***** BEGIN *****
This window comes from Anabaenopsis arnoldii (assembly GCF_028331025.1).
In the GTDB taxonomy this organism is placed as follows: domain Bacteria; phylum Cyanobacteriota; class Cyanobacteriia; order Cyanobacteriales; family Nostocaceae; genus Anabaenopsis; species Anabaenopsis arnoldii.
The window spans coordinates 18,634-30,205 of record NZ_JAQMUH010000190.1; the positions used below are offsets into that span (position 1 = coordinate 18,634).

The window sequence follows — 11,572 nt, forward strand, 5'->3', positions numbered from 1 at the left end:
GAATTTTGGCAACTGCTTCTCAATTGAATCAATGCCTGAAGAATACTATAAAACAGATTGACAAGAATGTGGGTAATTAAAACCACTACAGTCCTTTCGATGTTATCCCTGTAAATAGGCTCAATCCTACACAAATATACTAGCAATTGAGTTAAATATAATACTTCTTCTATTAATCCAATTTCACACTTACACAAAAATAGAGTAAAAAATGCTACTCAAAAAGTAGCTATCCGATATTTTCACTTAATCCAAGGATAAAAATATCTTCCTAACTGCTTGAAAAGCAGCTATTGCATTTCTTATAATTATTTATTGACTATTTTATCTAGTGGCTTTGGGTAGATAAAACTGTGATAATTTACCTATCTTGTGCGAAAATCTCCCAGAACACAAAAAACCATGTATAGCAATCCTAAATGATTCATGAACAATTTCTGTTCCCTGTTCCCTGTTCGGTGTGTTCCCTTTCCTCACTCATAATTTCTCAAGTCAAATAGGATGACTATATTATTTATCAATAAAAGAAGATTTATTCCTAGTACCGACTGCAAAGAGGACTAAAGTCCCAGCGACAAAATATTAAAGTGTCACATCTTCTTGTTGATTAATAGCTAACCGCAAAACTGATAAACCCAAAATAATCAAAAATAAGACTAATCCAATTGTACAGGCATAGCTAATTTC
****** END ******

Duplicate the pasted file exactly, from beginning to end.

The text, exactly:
This window comes from Anabaenopsis arnoldii (assembly GCF_028331025.1).
In the GTDB taxonomy this organism is placed as follows: domain Bacteria; phylum Cyanobacteriota; class Cyanobacteriia; order Cyanobacteriales; family Nostocaceae; genus Anabaenopsis; species Anabaenopsis arnoldii.
The window spans coordinates 18,634-30,205 of record NZ_JAQMUH010000190.1; the positions used below are offsets into that span (position 1 = coordinate 18,634).

The window sequence follows — 11,572 nt, forward strand, 5'->3', positions numbered from 1 at the left end:
GAATTTTGGCAACTGCTTCTCAATTGAATCAATGCCTGAAGAATACTATAAAACAGATTGACAAGAATGTGGGTAATTAAAACCACTACAGTCCTTTCGATGTTATCCCTGTAAATAGGCTCAATCCTACACAAATATACTAGCAATTGAGTTAAATATAATACTTCTTCTATTAATCCAATTTCACACTTACACAAAAATAGAGTAAAAAATGCTACTCAAAAAGTAGCTATCCGATATTTTCACTTAATCCAAGGATAAAAATATCTTCCTAACTGCTTGAAAAGCAGCTATTGCATTTCTTATAATTATTTATTGACTATTTTATCTAGTGGCTTTGGGTAGATAAAACTGTGATAATTTACCTATCTTGTGCGAAAATCTCCCAGAACACAAAAAACCATGTATAGCAATCCTAAATGATTCATGAACAATTTCTGTTCCCTGTTCCCTGTTCGGTGTGTTCCCTTTCCTCACTCATAATTTCTCAAGTCAAATAGGATGACTATATTATTTATCAATAAAAGAAGATTTATTCCTAGTACCGACTGCAAAGAGGACTAAAGTCCCAGCGACAAAATATTAAAGTGTCACATCTTCTTGTTGATTAATAGCTAACCGCAAAACTGATAAACCCAAAATAATCAAAAATAAGACTAATCCAATTGTACAGGCATAGCTAATTTC